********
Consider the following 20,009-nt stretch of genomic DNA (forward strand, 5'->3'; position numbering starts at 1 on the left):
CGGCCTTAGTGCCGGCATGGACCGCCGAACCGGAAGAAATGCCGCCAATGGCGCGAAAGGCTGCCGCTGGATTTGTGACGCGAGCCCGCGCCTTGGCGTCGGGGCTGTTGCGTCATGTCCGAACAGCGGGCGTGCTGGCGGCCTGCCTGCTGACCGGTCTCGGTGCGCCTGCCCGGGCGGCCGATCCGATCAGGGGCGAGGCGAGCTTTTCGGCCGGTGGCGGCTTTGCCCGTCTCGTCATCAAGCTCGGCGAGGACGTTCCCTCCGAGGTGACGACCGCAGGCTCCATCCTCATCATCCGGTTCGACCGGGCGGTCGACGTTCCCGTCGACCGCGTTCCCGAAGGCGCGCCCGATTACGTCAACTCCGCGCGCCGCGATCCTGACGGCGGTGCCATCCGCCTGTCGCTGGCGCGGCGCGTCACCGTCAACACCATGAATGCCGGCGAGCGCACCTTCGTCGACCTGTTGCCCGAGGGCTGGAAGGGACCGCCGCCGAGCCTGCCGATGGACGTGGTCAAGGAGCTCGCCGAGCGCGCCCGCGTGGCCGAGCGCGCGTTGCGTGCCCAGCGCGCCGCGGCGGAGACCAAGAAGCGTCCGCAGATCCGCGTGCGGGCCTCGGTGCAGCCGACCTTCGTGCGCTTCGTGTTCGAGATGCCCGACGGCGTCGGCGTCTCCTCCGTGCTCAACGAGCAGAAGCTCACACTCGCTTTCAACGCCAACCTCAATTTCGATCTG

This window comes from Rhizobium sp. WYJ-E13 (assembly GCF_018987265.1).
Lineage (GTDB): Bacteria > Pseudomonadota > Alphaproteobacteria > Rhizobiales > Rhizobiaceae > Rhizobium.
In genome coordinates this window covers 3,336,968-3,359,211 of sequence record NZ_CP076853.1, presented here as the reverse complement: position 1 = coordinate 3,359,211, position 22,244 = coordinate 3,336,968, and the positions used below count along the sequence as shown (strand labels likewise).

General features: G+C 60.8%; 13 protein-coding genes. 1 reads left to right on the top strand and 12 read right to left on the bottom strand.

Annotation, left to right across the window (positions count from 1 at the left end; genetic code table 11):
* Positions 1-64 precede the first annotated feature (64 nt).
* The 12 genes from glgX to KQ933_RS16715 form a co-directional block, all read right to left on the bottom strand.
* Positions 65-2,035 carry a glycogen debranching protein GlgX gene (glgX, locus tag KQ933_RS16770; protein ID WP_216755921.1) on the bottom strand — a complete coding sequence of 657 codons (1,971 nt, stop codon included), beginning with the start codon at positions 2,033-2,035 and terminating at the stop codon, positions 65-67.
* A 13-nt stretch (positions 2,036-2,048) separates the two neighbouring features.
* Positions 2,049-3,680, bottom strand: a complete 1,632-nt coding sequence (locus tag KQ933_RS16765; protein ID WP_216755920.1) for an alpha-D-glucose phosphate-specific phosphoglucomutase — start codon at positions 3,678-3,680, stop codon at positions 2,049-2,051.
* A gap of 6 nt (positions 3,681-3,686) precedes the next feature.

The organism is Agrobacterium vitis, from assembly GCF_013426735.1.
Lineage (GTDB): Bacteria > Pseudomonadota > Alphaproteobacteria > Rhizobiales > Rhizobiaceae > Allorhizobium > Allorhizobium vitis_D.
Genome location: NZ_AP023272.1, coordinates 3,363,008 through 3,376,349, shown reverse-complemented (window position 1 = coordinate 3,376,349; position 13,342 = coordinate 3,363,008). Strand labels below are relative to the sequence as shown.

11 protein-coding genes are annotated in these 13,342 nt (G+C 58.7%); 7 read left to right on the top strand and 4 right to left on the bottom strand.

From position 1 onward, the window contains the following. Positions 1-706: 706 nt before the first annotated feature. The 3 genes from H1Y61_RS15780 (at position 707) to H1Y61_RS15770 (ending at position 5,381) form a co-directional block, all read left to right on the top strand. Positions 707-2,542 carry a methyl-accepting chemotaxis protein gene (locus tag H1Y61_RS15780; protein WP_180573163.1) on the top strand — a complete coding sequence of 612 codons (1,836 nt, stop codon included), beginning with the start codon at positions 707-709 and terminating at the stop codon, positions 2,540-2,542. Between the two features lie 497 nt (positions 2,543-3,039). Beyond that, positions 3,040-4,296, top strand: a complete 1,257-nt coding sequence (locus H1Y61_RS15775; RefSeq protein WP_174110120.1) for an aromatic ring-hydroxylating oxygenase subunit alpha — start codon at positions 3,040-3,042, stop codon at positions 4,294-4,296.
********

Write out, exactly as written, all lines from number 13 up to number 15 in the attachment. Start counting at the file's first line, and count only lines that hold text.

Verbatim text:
* A gap of 6 nt (positions 3,681-3,686) precedes the next feature.

The organism is Agrobacterium vitis, from assembly GCF_013426735.1.
Lineage (GTDB): Bacteria > Pseudomonadota > Alphaproteobacteria > Rhizobiales > Rhizobiaceae > Allorhizobium > Allorhizobium vitis_D.